Before the recent publication by Ellen Bouchery, Henrick Harwood, Jeffrey Sacks, Carol Simon, and Robert Brewer, the economic cost of excessive use of alcohol had not been estimated in near 15 years. They’re high, as Aaron wrote earlier this week.
The estimated $223.5 billion cost of excessive drinking in 2006 is on a par with the costs of other major health-risk behaviors. For example, smoking currently costs the U.S. about $193 billion annually—$97 billion from lost productivity and about $96 billion in healthcare costs. The total direct and indirect cost of physical inactivity was estimated to be in excess of $150 billion in 2000.
To illustrate how those costs are generated, I turned some of the data in the authors’ Table 1 into the following pie charts. Lost productivity accounts for most of the cost, $161.3B. Health care and other effects account for $24.5B and $37.6B, respectively. Crime victim property damage is a relatively minor cost, probably a lot smaller than most would have expected.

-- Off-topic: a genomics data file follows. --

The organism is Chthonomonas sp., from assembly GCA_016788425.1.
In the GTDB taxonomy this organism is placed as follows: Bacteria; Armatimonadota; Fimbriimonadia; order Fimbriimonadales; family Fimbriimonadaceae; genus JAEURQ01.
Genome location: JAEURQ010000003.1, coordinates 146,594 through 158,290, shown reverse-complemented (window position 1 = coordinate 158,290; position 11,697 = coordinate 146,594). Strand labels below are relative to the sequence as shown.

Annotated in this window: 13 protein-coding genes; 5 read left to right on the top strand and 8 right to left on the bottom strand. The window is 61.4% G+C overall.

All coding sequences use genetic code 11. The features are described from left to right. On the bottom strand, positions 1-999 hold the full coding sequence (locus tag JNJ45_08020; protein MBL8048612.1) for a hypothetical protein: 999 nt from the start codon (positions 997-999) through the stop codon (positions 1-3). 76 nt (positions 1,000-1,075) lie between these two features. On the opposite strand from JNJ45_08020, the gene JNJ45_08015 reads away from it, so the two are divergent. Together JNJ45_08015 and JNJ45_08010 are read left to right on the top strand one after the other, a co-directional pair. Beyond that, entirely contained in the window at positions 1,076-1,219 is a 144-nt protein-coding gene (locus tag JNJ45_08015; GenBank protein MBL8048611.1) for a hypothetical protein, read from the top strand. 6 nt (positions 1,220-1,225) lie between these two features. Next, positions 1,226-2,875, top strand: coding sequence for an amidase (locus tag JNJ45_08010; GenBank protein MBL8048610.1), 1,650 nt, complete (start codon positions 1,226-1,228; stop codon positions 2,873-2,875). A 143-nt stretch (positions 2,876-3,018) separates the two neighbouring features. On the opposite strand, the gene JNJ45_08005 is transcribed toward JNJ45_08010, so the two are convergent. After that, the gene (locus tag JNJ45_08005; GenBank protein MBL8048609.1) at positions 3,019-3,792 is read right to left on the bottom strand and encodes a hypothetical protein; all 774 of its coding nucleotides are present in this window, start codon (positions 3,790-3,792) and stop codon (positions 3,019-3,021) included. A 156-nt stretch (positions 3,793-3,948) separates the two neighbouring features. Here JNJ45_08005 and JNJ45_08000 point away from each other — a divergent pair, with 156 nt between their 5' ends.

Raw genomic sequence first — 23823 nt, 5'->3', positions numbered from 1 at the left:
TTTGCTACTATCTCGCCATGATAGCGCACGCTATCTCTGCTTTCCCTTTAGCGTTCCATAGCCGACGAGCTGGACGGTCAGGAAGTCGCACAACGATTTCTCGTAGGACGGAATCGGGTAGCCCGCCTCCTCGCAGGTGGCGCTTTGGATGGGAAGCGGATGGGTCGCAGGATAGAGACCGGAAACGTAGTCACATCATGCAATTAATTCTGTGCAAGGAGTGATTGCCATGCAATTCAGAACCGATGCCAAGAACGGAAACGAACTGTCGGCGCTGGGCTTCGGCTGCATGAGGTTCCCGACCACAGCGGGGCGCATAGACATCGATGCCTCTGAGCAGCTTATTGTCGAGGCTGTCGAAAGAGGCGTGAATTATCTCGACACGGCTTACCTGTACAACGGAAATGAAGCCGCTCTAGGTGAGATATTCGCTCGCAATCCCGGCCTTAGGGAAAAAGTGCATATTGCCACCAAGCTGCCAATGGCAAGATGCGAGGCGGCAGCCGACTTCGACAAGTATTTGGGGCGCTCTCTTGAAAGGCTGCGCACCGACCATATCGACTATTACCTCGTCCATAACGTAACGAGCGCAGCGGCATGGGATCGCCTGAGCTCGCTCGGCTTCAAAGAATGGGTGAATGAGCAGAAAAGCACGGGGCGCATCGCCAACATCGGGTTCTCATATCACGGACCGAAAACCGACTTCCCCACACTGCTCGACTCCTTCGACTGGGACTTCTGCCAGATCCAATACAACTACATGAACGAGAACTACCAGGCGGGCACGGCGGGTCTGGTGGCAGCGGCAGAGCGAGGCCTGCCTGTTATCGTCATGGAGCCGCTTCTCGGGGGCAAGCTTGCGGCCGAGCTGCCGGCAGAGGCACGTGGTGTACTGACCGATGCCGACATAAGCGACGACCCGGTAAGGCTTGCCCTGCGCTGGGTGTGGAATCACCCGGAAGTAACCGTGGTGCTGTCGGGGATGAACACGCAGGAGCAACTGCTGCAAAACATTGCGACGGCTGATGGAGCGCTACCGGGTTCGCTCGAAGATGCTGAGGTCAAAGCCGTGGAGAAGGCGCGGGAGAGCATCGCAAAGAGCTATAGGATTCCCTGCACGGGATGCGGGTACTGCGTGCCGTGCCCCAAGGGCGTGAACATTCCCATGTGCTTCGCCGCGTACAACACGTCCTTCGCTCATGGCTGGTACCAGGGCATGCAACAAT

Who pays all these costs? That varies by cost type, as shown in the following chart, from Table 2 of the paper. Federal and state/local governments pay most of health care and other costs. However, the cost of lost productivity predominantly falls on the drinker and family.